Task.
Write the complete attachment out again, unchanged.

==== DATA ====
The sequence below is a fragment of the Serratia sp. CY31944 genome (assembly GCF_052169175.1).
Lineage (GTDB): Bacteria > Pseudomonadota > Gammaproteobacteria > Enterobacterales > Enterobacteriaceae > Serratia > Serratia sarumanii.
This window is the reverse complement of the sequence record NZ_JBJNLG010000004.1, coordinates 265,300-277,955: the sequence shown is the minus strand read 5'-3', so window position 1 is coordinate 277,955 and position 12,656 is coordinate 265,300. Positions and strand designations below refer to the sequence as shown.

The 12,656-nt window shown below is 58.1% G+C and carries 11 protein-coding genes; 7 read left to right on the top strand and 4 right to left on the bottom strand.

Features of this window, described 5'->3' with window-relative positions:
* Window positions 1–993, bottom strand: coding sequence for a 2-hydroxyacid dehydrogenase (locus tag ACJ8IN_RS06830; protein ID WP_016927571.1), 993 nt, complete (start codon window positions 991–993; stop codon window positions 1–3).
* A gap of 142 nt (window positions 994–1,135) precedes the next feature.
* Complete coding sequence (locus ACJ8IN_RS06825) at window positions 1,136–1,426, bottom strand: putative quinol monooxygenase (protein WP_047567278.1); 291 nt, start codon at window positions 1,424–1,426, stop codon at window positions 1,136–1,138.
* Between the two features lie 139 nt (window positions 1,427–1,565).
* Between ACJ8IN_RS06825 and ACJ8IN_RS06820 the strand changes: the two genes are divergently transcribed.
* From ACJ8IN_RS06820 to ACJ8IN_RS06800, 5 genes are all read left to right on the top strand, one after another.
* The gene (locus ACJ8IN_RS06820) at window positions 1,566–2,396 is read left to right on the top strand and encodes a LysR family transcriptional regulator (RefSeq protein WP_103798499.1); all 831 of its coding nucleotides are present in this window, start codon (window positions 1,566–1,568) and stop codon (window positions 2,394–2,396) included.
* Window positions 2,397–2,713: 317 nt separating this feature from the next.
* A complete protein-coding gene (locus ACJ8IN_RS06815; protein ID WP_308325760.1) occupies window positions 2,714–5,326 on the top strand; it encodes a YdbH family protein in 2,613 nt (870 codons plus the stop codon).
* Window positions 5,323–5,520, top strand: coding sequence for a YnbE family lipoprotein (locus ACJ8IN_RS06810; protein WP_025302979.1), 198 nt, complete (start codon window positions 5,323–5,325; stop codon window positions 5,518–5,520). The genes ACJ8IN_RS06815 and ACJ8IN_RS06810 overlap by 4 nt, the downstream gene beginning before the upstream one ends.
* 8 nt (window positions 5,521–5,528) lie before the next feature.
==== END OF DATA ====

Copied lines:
The sequence below is a fragment of the Serratia sp. CY31944 genome (assembly GCF_052169175.1).
Lineage (GTDB): Bacteria > Pseudomonadota > Gammaproteobacteria > Enterobacterales > Enterobacteriaceae > Serratia > Serratia sarumanii.
This window is the reverse complement of the sequence record NZ_JBJNLG010000004.1, coordinates 265,300-277,955: the sequence shown is the minus strand read 5'-3', so window position 1 is coordinate 277,955 and position 12,656 is coordinate 265,300. Positions and strand designations below refer to the sequence as shown.

The 12,656-nt window shown below is 58.1% G+C and carries 11 protein-coding genes; 7 read left to right on the top strand and 4 right to left on the bottom strand.

Features of this window, described 5'->3' with window-relative positions:
* Window positions 1–993, bottom strand: coding sequence for a 2-hydroxyacid dehydrogenase (locus tag ACJ8IN_RS06830; protein ID WP_016927571.1), 993 nt, complete (start codon window positions 991–993; stop codon window positions 1–3).
* A gap of 142 nt (window positions 994–1,135) precedes the next feature.
* Complete coding sequence (locus ACJ8IN_RS06825) at window positions 1,136–1,426, bottom strand: putative quinol monooxygenase (protein WP_047567278.1); 291 nt, start codon at window positions 1,424–1,426, stop codon at window positions 1,136–1,138.
* Between the two features lie 139 nt (window positions 1,427–1,565).
* Between ACJ8IN_RS06825 and ACJ8IN_RS06820 the strand changes: the two genes are divergently transcribed.
* From ACJ8IN_RS06820 to ACJ8IN_RS06800, 5 genes are all read left to right on the top strand, one after another.
* The gene (locus ACJ8IN_RS06820) at window positions 1,566–2,396 is read left to right on the top strand and encodes a LysR family transcriptional regulator (RefSeq protein WP_103798499.1); all 831 of its coding nucleotides are present in this window, start codon (window positions 1,566–1,568) and stop codon (window positions 2,394–2,396) included.
* Window positions 2,397–2,713: 317 nt separating this feature from the next.
* A complete protein-coding gene (locus ACJ8IN_RS06815; protein ID WP_308325760.1) occupies window positions 2,714–5,326 on the top strand; it encodes a YdbH family protein in 2,613 nt (870 codons plus the stop codon).
* Window positions 5,323–5,520, top strand: coding sequence for a YnbE family lipoprotein (locus ACJ8IN_RS06810; protein WP_025302979.1), 198 nt, complete (start codon window positions 5,323–5,325; stop codon window positions 5,518–5,520). The genes ACJ8IN_RS06815 and ACJ8IN_RS06810 overlap by 4 nt, the downstream gene beginning before the upstream one ends.
* 8 nt (window positions 5,521–5,528) lie before the next feature.